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Compliance Bricks and Mortar for April 29

I’m back from vacation and have a big stack of compliance-related stories to read. These are some of them. Why Haven’t Bankers Been Punished? Just Read These Insider SEC Emails by Jesse Eisinger in Pro Publica James Kidney, a longtime SEC lawyer, was assigned to take the completed investigation and bring the case to trial. […]

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the only game in town

The Only Game In Town

I’m getting caught up on reading while on April vacation. I just finished The Only Game in Town by Mohamed A. El-Erian. The book is an exploration of central banks in the economy. The brilliant Mr. El-Erian sees a coming crisis. One that can be avoided, but we must take action to avoid it. He […]

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A Chairlift to Securities Fraud

The Securities and Exchange Commission brought charges against the owners of Jay Peak resort in Vermont’s Northeast Kingdom just as ski and snowboard season is winding down. The Miami-based ownership was allegedly using fraudulent EB-5 offerings to raise money and take a bit off off the top for themselves. Jay Peak is wonderful mountain for […]

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Compliance Bricks and Mortar for April 15

These are some of the compliance-related stories that recently caught my attention. Am I a Good Compliance Officer? by Kristy Grant-Hart in SCCEs Compliance & Ethics Blog I thought for a long time about a single criterion which could determine whether a person was good or bad at the job. I finally decided that the […]

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Love For Your Mother Can Be Insider Trading

Lawrencia Afriyie took some risky bets in the market. She bought out-of-the-money options, but made $1.5 million in profits. It just so happens that her son, John, worked for for an investment firm that had material non-public information on the target of those options. According to the SEC complaint, John Afriyie worked at an investment […]

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Rosie Ruiz, center, is helped by Boston police after winning the women's division of the Boston Marathon, April 21, 1980. Ms. Ruiz had a partial unofficial time of 2 hours, 31 minutes, and may have broken the women's record set in 1979. (AP Photo)

Racing, Compliance and Cheating

With the Boston Marathon on Monday, the legend of Rosie Ruiz comes up as one of the most infamous sports cheats. Races have since added controls, but cheaters still look for ways around the controls. For those of you not familiar with the history of the Boston Marathon, Rosie Ruiz was declared the winner of […]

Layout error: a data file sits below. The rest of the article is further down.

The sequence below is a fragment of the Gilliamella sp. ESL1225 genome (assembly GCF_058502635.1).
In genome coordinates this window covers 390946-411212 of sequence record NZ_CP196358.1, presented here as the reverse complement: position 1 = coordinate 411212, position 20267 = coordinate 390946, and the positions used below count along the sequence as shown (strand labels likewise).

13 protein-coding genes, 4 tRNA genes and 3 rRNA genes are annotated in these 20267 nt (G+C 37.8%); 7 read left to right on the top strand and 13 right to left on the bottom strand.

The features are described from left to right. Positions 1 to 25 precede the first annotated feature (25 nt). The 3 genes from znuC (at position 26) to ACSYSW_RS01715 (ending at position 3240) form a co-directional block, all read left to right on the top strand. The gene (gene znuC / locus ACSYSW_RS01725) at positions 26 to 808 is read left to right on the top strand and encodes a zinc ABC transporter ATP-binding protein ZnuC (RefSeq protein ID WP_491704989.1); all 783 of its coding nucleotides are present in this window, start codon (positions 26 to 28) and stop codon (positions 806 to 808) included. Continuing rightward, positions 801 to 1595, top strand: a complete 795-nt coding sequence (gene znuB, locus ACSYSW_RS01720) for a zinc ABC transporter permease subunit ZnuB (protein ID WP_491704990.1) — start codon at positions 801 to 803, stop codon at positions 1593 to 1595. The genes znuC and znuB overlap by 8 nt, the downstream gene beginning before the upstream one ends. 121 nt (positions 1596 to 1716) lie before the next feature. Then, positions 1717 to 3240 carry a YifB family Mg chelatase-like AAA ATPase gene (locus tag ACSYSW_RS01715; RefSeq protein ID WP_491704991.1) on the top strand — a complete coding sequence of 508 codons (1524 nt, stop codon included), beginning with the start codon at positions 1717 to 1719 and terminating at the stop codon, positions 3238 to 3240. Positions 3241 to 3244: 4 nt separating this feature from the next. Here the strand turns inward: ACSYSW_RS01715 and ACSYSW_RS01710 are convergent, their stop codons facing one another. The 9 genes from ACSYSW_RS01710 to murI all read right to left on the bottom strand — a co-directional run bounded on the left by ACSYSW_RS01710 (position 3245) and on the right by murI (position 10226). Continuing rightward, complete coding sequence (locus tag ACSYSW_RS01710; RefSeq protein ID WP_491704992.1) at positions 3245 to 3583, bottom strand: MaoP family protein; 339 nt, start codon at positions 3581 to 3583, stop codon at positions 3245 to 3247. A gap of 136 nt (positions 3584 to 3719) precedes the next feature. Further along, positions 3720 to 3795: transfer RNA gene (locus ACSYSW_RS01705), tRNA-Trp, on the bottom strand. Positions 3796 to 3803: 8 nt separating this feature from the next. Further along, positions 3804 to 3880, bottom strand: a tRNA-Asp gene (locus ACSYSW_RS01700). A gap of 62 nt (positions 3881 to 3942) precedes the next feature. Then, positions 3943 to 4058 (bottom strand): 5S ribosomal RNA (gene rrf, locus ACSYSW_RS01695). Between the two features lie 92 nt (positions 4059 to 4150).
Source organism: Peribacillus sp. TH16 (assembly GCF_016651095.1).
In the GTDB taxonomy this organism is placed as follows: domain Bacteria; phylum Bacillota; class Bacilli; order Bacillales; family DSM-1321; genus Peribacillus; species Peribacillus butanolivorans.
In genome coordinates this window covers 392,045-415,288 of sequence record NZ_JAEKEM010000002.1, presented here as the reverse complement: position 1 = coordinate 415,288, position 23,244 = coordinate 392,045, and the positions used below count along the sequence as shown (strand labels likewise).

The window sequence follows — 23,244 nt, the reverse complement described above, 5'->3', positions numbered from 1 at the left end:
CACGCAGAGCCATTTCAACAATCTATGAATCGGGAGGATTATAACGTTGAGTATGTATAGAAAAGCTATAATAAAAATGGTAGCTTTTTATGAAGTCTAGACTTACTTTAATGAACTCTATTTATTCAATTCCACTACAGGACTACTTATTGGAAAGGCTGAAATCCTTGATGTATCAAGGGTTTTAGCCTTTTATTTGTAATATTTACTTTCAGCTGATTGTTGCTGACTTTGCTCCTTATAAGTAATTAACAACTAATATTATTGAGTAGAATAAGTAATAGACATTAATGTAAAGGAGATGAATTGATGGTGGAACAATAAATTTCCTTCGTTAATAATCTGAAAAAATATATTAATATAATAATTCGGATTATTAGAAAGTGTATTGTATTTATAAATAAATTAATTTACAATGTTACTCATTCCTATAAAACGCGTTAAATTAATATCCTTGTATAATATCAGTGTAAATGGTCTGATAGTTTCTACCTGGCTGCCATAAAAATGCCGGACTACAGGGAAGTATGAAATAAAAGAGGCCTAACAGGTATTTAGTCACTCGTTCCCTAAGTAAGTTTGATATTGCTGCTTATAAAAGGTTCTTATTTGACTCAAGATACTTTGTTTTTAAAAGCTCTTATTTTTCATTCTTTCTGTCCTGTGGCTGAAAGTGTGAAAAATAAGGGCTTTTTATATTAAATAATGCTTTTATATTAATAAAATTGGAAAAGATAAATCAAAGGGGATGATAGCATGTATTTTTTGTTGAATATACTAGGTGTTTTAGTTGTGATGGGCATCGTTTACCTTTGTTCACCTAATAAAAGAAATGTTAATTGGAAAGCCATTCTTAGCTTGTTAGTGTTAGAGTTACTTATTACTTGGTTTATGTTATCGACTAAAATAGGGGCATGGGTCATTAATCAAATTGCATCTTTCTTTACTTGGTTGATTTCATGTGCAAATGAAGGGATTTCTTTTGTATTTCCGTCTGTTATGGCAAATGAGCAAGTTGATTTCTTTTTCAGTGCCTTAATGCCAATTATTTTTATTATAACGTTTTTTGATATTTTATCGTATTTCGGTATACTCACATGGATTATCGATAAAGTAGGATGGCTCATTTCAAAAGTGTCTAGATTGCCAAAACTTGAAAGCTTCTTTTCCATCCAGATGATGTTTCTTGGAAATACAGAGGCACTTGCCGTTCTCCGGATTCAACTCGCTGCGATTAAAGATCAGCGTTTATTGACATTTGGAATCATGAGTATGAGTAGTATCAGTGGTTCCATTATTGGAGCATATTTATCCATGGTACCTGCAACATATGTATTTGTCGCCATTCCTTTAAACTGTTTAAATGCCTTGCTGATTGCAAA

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Chaos in Commissioner Confirmation

I thought the picks for Securities and Exchange Commissioner would fly through the confirmation process. I was clearly wrong and Congress is even more dysfunctional than I thought. The SEC is now down to just three members after two left the agency late last year. President Obama nominated Lisa Fairfax, a Democrat, and Hester Peirce, […]

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Taking Management Fees In Advance, and Then More

It is not uncommon for fund managers and investment advisers to take management fees payable in advance. At some point, taking fees in advance is just stealing from investors. Steven Burrill and his firm reached that point and went well beyond it. To be clear, taking management fees in advance is not illegal. In fact, […]

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Compliance Bricks and Mortar for April 1

These are some of the compliance related stories that recently caught my attention. Valeant may get bank waivers but risks default with SEC and NYSE by Francine McKenna in MarketWatch Valeant Pharmaceuticals International Inc. may get a waiver from its bank lenders to file its Form 10-K annual report and first-quarter report later than required. […]

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Stealing from Peter to Pay Paul

I generally think of fraudsters in two buckets. Some are trying to take the money and run. Some are using the ill-gotten money to cover up a prior loss, hoping to earn it all back. I think most ponzi schemes fall into the later category. A splashy fraud case this week highlighted this second type. […]

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